It is expected that future investment in generation capacity expansions will also require investment in network expansions, to ensure reliability of supply and that the electricity generated gets to customers.

1.3.2. Structure of electric power sector

The organizational structure of the electricity sector is shown in Figure 3 below:

Figure 3: Structure of Ghana Electricity System

(Source: Power Sector Reform and Regulation in Africa – Chapter 6)

The country’s electricity generation system is made up of two hydropower and six thermal power plants. The two hydropower plants are located on the Volta River at Akosombo and Kpong, in the Eastern Region of the country. The plant at Akosombo has a capacity of 1,020 MW, while that at Kpong has a capacity of 160 MW. Together, the hydropower plants account for about 54% of the total installed capacity. The two plants are managed and operated by Volta River Authority, a public utility.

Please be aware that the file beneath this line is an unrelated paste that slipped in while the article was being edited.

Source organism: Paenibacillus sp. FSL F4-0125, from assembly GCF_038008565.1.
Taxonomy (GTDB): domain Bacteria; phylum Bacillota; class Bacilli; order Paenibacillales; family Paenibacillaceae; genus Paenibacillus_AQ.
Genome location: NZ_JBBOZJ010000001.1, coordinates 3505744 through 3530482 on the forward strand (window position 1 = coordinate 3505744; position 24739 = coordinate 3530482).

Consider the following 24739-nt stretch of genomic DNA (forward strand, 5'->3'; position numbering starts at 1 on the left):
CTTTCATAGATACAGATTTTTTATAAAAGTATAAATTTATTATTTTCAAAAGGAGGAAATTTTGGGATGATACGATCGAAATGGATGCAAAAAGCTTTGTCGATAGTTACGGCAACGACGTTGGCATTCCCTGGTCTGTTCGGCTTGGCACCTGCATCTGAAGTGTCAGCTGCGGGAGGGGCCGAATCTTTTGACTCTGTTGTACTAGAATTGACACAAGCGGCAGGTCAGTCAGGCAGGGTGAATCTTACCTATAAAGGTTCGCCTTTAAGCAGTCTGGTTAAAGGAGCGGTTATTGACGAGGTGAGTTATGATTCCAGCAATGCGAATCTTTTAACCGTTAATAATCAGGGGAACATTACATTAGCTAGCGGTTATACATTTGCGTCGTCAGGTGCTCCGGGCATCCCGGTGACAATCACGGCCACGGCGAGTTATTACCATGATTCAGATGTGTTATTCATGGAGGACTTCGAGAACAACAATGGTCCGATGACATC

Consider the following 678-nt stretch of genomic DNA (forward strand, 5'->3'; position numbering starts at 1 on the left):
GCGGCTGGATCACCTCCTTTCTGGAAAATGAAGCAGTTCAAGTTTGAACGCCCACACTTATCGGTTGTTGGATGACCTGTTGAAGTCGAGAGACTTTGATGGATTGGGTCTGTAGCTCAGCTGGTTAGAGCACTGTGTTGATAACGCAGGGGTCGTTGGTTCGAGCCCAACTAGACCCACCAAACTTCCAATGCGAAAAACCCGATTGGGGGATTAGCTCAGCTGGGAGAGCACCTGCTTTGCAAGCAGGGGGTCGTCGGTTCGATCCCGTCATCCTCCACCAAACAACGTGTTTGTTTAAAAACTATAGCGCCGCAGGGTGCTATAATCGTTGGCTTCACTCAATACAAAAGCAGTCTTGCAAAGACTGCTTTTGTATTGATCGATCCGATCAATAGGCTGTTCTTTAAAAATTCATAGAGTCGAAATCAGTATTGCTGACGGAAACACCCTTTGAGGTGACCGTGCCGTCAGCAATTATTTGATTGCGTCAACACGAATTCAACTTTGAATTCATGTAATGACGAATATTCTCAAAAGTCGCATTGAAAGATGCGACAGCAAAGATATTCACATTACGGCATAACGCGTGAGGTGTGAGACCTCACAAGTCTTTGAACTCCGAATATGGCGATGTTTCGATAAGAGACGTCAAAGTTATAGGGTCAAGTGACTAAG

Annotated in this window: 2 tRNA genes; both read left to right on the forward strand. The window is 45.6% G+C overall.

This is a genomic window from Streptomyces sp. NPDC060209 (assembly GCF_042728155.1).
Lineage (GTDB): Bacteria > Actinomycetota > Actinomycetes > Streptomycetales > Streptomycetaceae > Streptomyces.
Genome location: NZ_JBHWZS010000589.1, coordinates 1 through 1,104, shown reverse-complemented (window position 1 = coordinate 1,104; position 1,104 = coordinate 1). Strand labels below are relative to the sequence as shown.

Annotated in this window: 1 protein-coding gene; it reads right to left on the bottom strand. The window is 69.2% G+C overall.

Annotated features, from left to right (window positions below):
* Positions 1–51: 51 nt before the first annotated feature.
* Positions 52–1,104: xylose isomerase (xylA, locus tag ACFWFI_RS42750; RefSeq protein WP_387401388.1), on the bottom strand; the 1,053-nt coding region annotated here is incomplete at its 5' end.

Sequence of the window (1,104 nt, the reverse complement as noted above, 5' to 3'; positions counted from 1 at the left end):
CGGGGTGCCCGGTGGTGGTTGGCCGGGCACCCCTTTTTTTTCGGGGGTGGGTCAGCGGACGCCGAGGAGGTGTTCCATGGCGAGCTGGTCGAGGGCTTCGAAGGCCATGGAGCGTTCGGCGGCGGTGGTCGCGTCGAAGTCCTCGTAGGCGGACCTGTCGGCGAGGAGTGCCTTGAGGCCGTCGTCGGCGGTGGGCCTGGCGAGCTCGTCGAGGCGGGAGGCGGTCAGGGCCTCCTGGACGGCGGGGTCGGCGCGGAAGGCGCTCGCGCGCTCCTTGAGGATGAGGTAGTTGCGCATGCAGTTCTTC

Two of the six thermal power plants, which account for about 56% of the total thermal power capacity, are located at Aboadze near Takoradi, in the Western Region, while the rest are in Tema near Accra, in the Greater Accra Region. The thermal power plants at Aboadze comprise one 330MW combined cycle power plant, operated by Volta River Authority, and one 220 MW simple-cycle combustion turbine, owned and operated by Takoradi International Company Ltd, which is 90% owned by the Abu Dhabi National Energy Company (TAQA) and 10% by Volta River Authority. In 2010, TAQA signed a Memorandum of Understanding with the Government of Ghana and the Volta River Authority in relation to the expansion of their power plant into a 330 MW combined cycle by adding a 110MW steam generator turbine. In July 2012, the African Development Bank (AfDB) Group approved a sum of US$60 million for the project [23]. These two plants can be operated on light crude oil or natural gas. At present, they run mostly on light crude oil, due to challenges of natural gas availability.